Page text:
There was once this Russian made Baikal MP-153 that used to work. One day it stopped loading new shell in chamber. After multiple dissassembly-assembly and careful inspection no-one could find the reason for the sudden lack of operation. Then gun was shot around 1000 rounds by then and it was no more than 6 months old and clearly under warranty so it was sent to the dealer.
I’ve never sent a gun with courier company before so I called the day the gun should have arrived at the dealer. “It’s the Baikal that shoot only full auto right? We received it yesterday” was the answer I got. Apparently they were unable to fulfill my request if they could just combine the faults of these two Baikals after mine have arrived. I could not help thinking about full auto shotgun. Usefulness 0, but such fun.
Couple of days later I got call from the “trusted gunsmith” (as the dealer called their gunsmith). I was told so much good about their gunsmith over the phone that I was almost thinking this would be a guy who could tell the fault of a gun by just smelling the barrel or something as absurd. You can make your opinion based on the following not exactly word-to-word quote of the call I got.
Also I didn’t bother quote my own text, you’ll get the point.
Gunsmith: “So you wrote here that this gun does not cycle with any type of ammunition?”
Gun that used to work 100% for the first 1000 rounds with everything I served to it. 24g trap loads to 32g practical sport, even slugs worked.
Gunsmith: “This gun is equipped with 89 mm chamber and anything below that will cause it to bleed too much gas away and thus it will not cycle with 12/70 shells”
I had to wonder how the hell every single Baikal MP-153 I’ve come up with have worked with everything you could jam on the chamber. Some shoot happily 24g trap loads like I did among 28g Sporting, 32g slugs and all kind ammunition I could come up with.
Gunsmith: “Umm that’t the case with semiautos, they will work one day and may not work next day, Russia is a big country with big tolerances”
(His reference to the tolerances in Baikal seemed to be his favorite sentence)
Gunsmith: “Have you tried turning the gas adjustment?”
After I told how I’ve tried adjusting the gas according to the limits told on the instruction manual (clockwise – lighter loads and ccw heavier loads)
Gunsmith: “Well that’s the thing, it’s exactly the opposite”
I had to explain him how the gas system regulates the gasses by controlling the suspension between the excess gas valve. As you turn the nut inward less gas gets released to the opposite direction from the gas piston thus more gas to operate the cycling action”
Gunsmith: “umhh… oh.. well have you opened the gas system ever?”
I told him how I took everything apart and cleaned all the carbon deposit with BoreTech Carbon remover until all parts were shiny and clean”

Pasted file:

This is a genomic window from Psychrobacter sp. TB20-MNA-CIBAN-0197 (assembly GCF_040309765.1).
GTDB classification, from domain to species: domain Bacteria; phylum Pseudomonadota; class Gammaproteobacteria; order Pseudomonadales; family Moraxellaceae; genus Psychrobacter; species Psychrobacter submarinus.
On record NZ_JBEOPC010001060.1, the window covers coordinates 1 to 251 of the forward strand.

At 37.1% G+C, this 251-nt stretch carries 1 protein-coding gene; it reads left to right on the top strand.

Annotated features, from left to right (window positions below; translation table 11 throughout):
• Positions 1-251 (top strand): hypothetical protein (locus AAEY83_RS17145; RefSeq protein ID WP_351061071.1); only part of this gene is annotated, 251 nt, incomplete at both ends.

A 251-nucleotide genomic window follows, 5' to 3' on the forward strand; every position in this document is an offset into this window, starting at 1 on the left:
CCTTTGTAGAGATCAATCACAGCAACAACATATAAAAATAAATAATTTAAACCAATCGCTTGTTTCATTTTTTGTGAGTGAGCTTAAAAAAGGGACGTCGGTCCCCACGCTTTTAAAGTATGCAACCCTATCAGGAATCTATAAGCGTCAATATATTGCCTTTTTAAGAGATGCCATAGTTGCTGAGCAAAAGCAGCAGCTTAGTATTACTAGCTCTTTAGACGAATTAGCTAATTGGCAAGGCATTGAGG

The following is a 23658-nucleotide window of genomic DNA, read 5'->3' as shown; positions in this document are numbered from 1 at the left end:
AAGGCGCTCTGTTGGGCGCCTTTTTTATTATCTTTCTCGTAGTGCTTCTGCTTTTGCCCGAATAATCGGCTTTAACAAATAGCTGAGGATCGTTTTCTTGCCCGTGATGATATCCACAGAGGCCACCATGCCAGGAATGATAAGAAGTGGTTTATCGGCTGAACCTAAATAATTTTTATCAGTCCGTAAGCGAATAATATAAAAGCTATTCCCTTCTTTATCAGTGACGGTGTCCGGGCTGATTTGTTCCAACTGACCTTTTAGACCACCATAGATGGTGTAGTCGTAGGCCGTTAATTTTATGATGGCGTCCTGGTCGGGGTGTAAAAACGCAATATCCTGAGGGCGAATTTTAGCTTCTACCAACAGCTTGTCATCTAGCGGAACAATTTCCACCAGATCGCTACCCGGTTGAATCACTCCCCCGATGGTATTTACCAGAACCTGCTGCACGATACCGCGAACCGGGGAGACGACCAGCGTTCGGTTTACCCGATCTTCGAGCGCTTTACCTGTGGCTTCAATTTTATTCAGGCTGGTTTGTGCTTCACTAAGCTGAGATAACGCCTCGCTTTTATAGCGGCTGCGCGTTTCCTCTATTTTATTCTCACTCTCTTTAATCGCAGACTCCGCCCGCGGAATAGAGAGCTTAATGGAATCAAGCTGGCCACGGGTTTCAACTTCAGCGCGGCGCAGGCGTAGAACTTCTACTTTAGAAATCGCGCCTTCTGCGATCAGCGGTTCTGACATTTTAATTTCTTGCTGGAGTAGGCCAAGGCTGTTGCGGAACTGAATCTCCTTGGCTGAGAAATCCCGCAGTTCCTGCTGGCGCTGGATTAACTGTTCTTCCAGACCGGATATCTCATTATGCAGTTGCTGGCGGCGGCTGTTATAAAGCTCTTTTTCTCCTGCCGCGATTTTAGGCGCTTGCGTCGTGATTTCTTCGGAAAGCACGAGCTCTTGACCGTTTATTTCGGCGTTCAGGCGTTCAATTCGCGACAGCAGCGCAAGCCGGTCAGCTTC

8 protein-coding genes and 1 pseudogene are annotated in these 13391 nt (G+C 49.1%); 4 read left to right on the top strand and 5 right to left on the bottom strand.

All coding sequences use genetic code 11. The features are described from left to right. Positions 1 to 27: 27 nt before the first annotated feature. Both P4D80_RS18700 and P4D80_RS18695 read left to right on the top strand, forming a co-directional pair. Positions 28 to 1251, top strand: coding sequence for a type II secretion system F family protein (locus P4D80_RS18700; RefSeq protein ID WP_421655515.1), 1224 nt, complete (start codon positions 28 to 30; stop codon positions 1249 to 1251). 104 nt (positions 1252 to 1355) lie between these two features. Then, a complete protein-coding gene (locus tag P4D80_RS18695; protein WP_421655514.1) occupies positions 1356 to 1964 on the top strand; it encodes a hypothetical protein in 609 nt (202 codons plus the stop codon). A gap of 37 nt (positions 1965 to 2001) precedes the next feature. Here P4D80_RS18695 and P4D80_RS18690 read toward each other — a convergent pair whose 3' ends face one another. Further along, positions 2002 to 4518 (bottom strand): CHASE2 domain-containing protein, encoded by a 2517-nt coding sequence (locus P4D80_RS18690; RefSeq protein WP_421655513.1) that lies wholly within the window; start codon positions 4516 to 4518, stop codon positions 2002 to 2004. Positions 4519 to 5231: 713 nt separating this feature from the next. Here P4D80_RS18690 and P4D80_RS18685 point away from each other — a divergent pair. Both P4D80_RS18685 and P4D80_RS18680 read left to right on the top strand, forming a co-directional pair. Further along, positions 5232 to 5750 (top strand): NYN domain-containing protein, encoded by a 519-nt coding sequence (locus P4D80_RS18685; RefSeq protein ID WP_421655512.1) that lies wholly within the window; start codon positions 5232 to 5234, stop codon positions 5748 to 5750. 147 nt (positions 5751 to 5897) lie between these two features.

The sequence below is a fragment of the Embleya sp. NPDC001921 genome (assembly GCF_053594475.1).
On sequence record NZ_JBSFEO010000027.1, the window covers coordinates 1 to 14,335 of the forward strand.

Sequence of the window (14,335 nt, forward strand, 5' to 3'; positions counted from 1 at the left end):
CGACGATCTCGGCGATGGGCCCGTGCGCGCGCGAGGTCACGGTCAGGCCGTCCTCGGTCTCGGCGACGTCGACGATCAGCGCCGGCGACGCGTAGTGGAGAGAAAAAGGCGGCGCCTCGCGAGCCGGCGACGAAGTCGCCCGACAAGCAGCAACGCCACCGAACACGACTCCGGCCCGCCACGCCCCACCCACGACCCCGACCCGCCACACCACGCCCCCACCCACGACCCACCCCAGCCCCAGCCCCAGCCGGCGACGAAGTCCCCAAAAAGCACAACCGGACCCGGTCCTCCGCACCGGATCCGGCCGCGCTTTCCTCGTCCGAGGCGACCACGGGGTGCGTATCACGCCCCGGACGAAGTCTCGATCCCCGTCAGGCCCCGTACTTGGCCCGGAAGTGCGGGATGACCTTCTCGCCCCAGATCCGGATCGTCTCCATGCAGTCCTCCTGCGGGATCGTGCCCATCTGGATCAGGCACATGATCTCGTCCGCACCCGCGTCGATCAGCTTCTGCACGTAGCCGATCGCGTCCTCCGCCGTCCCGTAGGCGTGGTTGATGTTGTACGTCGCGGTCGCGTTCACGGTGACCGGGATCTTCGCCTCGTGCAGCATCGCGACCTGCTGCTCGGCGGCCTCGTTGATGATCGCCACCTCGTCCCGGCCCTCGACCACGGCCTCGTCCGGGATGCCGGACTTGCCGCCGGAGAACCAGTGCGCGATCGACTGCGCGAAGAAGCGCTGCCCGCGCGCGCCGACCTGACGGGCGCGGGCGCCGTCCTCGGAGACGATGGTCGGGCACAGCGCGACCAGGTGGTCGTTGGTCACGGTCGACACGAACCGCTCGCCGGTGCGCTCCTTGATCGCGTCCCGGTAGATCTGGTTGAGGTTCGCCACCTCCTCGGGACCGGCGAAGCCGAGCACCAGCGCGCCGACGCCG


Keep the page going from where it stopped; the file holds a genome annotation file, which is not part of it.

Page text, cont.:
Gunsmith: “oh, you should not have used any cleaning solvents that were meant to be used in barrel, they tend to dissolve all oil and you end up a system that will not operate like it is designed to”
Well du-uh of course I oiled the gas system even so lightly after the cleanup. I did not want to leave too much oil there where new carbon could start to accumulate. And if the excess gas valve would jam shut that would just make the gun cycle more viciously but I was already having a feeling that it might not be a good idea to educate a grown man about his profession.
I also told him that he might find the gun very dry at the moment as I left it intentionally dry so he could inspect it without wiping all lube and grease away from the mechanism.
Gunsmith: “Yes, that was my next thing I was about to suggest, this gun is way too dry to operate, you should lube it regularly and clean it also once in a while”
Did I just tell him that I left the gun intentionally dry? And even I have not told him how pedantic I am with the gun cleaning he could have eaten his lunch from the gun. It would have probably just cleaned the food. I paid so much attention on cleaning the gun that there were some dust at most.
Gunsmith: “Well these guns are individuals, some will work some not that’s why I’m not that keen of fixing semi-auto shotguns at all”
Whoah what? Did the “trusted gunsmith” just tell me that he’s really not into semi-autos? But wait, even better thing happened after this.
I told him how I packed all the original parts, magazine spring, magazine cap and original follower if he would like… then I got interrupted.
Gunsmith: “whoa there, what? what did you packed in there”
It took me a while to realize that he did not understand what follower was. I did my best explaining the part to him. “It’s the plug that pushes shells from the magazine to the feeding ramp… a shellpushingplug?” And that was the word he used trough the rest of the phone call – a shellpushingplug.
Let’s see how the story continues. I don’t have high hopes.